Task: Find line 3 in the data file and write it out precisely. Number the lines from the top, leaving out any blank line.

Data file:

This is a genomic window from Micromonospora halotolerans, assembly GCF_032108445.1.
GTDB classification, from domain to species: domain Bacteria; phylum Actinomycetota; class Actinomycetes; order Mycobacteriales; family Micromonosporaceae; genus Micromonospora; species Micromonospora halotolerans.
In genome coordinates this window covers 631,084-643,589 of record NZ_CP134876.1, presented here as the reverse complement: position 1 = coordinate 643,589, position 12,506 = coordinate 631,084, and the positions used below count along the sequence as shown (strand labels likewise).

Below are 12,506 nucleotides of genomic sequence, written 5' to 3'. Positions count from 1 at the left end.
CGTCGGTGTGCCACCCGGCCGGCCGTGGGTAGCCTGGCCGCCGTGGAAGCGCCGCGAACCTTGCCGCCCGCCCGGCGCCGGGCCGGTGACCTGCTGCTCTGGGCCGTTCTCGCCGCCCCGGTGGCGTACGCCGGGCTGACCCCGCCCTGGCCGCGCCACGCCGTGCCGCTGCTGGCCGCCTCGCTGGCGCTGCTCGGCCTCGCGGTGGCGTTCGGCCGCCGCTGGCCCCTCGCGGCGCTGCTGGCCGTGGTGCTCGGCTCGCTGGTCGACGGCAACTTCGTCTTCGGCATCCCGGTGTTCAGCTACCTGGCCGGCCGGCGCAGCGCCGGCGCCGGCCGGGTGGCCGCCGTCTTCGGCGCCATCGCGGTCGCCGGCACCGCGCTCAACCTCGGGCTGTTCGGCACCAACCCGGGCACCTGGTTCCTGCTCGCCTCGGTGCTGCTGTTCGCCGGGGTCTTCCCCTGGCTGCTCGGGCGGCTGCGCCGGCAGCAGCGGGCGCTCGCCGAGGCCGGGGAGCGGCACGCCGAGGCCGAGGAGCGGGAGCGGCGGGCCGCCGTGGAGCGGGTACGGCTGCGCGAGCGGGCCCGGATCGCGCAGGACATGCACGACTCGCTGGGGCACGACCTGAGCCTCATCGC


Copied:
In genome coordinates this window covers 631,084-643,589 of record NZ_CP134876.1, presented here as the reverse complement: position 1 = coordinate 643,589, position 12,506 = coordinate 631,084, and the positions used below count along the sequence as shown (strand labels likewise).